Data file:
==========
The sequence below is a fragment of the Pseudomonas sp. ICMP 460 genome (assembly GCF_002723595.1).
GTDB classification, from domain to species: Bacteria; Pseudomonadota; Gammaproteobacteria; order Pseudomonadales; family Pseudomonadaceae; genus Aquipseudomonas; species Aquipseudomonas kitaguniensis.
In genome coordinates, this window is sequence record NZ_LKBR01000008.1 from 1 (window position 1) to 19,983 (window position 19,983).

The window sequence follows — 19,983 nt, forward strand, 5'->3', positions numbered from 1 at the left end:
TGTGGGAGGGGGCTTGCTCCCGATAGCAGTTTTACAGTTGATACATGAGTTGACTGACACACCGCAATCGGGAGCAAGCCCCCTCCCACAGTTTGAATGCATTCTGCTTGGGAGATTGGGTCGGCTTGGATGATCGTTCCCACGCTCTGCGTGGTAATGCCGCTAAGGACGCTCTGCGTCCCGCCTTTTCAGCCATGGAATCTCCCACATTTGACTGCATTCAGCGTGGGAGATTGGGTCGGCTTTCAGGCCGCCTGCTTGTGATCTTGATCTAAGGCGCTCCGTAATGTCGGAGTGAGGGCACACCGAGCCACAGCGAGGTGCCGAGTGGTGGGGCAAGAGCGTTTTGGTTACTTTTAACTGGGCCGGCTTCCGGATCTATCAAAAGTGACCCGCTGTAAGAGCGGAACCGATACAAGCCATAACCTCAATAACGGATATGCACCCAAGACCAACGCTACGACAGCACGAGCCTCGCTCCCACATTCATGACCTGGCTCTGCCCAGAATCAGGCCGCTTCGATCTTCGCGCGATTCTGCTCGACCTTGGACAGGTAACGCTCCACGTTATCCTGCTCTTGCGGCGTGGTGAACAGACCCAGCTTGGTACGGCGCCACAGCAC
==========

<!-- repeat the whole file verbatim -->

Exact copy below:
The sequence below is a fragment of the Pseudomonas sp. ICMP 460 genome (assembly GCF_002723595.1).
GTDB classification, from domain to species: Bacteria; Pseudomonadota; Gammaproteobacteria; order Pseudomonadales; family Pseudomonadaceae; genus Aquipseudomonas; species Aquipseudomonas kitaguniensis.
In genome coordinates, this window is sequence record NZ_LKBR01000008.1 from 1 (window position 1) to 19,983 (window position 19,983).

The window sequence follows — 19,983 nt, forward strand, 5'->3', positions numbered from 1 at the left end:
TGTGGGAGGGGGCTTGCTCCCGATAGCAGTTTTACAGTTGATACATGAGTTGACTGACACACCGCAATCGGGAGCAAGCCCCCTCCCACAGTTTGAATGCATTCTGCTTGGGAGATTGGGTCGGCTTGGATGATCGTTCCCACGCTCTGCGTGGTAATGCCGCTAAGGACGCTCTGCGTCCCGCCTTTTCAGCCATGGAATCTCCCACATTTGACTGCATTCAGCGTGGGAGATTGGGTCGGCTTTCAGGCCGCCTGCTTGTGATCTTGATCTAAGGCGCTCCGTAATGTCGGAGTGAGGGCACACCGAGCCACAGCGAGGTGCCGAGTGGTGGGGCAAGAGCGTTTTGGTTACTTTTAACTGGGCCGGCTTCCGGATCTATCAAAAGTGACCCGCTGTAAGAGCGGAACCGATACAAGCCATAACCTCAATAACGGATATGCACCCAAGACCAACGCTACGACAGCACGAGCCTCGCTCCCACATTCATGACCTGGCTCTGCCCAGAATCAGGCCGCTTCGATCTTCGCGCGATTCTGCTCGACCTTGGACAGGTAACGCTCCACGTTATCCTGCTCTTGCGGCGTGGTGAACAGACCCAGCTTGGTACGGCGCCACAGCAC